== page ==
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Production Management

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2008-2014: Looking back at Four Decades

As they say in the classics, a life unexamined is a life unlived. I have been very fortunate in my working life – firstly to have fallen into the entertainment industry where and when I did, and then in the succession of mentors I encountered along the way. To have had the opportunity of working at GTV during the era of “In Melbourne Tonight” and the rest of the GTV9 variety shows was to learn the very structure of the entertainment industry from the ground up, and to develop a sense of timing from that great talent, Graham Kennedy, a distinct privilege. I was mentored by a trio of great lighting directors, and enjoyed the company of energetic colleagues, some of whom remain friends to this day. Through John Fowler I had the enormous privilege of being a part of the Sunbury phenomenon, and I landed on my feet in what was then Australia’s most progressive television audio department. Both Colin Stevenson and Ken Whytecross mentored me along the way as I learned new skills. I am particularly grateful to Col Stevenson, as I have the feeling that I may not have been the easiest of employees to work with at times. Crawford’s gave me the opportunity to work on some of Australia’s finest drama serials. I also had the opportunity to work on a large number of special events produced and directed by that great Australian television talent, Peter Faiman.

And then there was the working partnership between Murray Tregonning and Capital Sound which allowed us both to push some of the boundaries available to a pair of young sound engineers with big ideas and a modest budget. Jane Lennon and her colleagues from the Historic Places Section strengthened my sense of history and, just as importantly, gave me a passion for heritage. Ron Cairns smoothed my transition to the corporate arena, and his wise counsel helped me to achieve what I have in the final phase of my production career.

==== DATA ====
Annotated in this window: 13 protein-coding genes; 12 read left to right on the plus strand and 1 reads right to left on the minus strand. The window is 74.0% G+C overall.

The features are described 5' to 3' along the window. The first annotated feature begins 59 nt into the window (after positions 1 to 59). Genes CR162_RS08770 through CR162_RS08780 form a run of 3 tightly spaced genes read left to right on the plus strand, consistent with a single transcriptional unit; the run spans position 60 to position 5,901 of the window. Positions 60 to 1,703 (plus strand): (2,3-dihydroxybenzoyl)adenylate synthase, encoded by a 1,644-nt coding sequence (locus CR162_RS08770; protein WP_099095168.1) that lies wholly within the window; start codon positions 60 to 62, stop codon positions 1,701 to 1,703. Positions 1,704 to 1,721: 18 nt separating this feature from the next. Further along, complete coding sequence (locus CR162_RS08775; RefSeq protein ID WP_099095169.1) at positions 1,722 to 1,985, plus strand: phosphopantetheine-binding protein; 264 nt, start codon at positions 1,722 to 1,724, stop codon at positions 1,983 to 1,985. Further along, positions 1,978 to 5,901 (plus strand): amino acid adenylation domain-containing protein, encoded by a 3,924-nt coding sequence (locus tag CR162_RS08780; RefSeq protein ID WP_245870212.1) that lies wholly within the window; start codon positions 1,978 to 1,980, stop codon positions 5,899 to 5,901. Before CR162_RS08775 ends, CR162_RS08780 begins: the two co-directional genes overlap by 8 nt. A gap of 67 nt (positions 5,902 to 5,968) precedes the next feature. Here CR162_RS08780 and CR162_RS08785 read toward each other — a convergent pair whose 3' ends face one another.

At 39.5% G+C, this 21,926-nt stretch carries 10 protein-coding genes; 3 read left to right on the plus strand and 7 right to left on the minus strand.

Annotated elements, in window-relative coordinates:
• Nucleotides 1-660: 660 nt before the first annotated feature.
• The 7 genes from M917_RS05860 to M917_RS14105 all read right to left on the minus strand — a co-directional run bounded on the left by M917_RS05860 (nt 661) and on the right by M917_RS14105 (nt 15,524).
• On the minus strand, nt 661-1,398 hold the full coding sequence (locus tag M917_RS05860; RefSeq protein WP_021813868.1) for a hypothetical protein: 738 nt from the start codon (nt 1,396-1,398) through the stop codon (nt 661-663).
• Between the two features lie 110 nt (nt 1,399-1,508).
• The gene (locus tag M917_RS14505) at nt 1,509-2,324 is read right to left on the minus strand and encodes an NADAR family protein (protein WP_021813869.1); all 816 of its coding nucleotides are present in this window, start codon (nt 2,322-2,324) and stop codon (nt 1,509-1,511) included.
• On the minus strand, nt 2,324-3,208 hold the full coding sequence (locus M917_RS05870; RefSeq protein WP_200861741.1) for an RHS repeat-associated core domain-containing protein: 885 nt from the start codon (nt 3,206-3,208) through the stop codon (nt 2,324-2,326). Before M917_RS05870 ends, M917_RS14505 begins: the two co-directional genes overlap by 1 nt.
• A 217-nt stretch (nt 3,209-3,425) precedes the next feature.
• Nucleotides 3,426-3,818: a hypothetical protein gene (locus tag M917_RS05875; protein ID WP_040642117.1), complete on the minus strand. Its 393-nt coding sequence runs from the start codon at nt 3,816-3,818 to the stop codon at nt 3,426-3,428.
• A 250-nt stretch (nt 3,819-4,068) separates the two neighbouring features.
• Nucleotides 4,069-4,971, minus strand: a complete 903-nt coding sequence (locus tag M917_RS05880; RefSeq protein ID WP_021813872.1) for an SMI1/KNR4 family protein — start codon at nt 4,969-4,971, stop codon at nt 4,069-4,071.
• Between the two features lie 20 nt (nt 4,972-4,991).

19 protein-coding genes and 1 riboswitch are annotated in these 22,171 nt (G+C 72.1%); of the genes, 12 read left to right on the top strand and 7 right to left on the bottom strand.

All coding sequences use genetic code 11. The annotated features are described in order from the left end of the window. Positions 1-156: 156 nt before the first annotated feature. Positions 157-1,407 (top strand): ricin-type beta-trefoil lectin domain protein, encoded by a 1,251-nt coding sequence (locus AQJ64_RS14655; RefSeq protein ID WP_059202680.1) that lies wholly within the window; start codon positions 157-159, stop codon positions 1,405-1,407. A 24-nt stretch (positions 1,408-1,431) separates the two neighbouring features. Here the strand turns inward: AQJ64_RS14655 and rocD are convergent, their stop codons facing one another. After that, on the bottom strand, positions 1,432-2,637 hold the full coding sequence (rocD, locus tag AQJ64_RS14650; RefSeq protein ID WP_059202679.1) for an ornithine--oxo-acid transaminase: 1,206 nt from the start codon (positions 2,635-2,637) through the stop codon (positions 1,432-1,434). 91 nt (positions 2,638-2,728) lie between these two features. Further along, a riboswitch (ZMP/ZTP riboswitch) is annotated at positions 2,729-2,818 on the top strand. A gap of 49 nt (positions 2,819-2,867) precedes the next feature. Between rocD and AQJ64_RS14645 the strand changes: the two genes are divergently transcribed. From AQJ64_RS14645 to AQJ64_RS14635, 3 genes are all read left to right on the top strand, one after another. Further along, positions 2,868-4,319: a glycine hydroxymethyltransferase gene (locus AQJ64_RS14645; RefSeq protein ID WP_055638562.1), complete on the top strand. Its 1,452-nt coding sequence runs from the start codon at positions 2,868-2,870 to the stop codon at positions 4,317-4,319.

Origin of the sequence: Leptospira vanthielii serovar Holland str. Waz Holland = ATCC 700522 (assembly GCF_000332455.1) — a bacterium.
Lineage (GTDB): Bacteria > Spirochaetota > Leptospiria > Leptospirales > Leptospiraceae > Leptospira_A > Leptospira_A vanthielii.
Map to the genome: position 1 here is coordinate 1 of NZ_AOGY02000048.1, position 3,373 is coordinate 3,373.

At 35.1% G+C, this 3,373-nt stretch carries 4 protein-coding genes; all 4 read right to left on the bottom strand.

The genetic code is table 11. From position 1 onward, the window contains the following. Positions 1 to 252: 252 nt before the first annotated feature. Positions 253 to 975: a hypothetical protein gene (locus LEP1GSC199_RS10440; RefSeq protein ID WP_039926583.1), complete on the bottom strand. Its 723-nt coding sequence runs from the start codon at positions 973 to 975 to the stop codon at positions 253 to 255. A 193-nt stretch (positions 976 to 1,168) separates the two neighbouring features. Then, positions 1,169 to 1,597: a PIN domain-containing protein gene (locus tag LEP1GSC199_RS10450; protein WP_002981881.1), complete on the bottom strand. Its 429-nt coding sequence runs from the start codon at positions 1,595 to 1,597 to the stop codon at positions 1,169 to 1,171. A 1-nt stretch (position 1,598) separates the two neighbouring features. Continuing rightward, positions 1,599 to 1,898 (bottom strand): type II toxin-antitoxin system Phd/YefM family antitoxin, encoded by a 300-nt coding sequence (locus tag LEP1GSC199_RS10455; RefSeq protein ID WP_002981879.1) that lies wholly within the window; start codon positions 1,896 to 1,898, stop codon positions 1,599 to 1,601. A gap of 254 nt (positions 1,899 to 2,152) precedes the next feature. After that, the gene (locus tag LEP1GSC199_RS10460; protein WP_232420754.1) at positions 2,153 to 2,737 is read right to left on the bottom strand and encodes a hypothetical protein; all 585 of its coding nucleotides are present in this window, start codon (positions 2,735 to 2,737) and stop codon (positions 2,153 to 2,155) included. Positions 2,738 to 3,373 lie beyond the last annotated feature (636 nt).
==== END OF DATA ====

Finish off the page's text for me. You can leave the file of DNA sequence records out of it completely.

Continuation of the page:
Finally, there have been six wonderful years spent working part-time in the Steam Operations department at the Sovereign Hill outdoor museum in Ballarat, where I had the opportunity not only to fire boilers, operate steam engines and learn the fundamentals of blacksmithing, but to participate in the assessment of significance and make recommendations as to conservation measures to ensure the future of the world-class collection.

There is a nineteenth-century term that I rather like – an artisan after apprenticeship but before becoming a master was known as a “journeyman”. That is what I feel like - a “journeyman”. Apart from a few backward steps, most of my progress through an industry where you can learn a little from books, more from experience, and lots from good mentors has been mostly positive. Whilst it could not be said that I have reached the top of my profession, I don’t think I could be labelled a failure either. There is still plenty of work to come, albeit at a slower pace. Until I finally stop paid work, I will still think of myself as a “journeyman”. It will then be up to others to decide whether or not I should be accorded any higher ranking.

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John Fowler
Peter at the controls of the 1909 John Fowler loco at Alexandra

 

Still Working
Peter still working in the entertainment industry after four decades.

 

Still Working
Peter in the mine blacksmith’s shop at Sovereign Hill.

 


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